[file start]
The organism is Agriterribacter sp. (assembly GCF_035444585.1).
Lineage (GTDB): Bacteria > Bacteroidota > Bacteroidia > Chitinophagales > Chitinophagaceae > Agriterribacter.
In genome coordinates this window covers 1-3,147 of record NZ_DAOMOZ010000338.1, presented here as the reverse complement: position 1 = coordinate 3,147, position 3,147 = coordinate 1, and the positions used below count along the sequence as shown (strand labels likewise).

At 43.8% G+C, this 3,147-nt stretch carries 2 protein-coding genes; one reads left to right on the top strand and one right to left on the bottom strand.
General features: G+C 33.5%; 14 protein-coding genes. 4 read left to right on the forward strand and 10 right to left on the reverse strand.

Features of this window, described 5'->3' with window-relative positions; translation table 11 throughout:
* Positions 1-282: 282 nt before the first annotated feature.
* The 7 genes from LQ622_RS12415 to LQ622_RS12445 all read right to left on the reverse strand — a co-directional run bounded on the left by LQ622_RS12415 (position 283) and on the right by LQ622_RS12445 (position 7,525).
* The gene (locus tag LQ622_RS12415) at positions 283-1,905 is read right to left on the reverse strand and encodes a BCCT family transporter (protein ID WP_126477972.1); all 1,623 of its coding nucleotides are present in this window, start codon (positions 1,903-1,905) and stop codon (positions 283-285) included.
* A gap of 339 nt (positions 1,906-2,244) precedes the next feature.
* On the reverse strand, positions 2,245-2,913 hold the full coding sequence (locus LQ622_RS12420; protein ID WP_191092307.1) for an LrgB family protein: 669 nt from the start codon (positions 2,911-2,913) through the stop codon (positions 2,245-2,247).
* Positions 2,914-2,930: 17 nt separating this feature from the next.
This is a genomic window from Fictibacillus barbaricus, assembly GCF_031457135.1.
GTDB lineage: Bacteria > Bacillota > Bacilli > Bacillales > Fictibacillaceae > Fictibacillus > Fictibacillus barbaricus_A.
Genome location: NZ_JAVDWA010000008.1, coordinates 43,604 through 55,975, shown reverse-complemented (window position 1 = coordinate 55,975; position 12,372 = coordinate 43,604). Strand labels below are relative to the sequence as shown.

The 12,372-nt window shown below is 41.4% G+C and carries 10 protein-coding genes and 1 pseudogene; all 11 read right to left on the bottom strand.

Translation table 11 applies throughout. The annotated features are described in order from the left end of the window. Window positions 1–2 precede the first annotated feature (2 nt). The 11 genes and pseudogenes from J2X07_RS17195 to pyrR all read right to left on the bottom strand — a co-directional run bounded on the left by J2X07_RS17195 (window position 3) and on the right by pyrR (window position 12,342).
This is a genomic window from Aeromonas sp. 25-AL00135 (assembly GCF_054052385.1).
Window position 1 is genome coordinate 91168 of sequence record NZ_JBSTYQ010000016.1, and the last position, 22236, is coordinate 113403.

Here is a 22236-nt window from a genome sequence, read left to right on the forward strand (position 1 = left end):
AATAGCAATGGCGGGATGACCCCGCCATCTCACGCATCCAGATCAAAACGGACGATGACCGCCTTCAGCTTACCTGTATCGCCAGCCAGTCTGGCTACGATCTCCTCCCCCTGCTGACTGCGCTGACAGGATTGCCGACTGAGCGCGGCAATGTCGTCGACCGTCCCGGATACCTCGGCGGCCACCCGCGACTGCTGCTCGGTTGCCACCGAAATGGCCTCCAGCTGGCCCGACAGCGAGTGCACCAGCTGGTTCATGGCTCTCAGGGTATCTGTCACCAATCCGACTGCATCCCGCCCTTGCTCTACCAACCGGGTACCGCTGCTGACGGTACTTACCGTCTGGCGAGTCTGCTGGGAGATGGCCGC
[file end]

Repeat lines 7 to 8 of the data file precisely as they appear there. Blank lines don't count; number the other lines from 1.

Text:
* Positions 1-282: 282 nt before the first annotated feature.
* The 7 genes from LQ622_RS12415 to LQ622_RS12445 all read right to left on the reverse strand — a co-directional run bounded on the left by LQ622_RS12415 (position 283) and on the right by LQ622_RS12445 (position 7,525).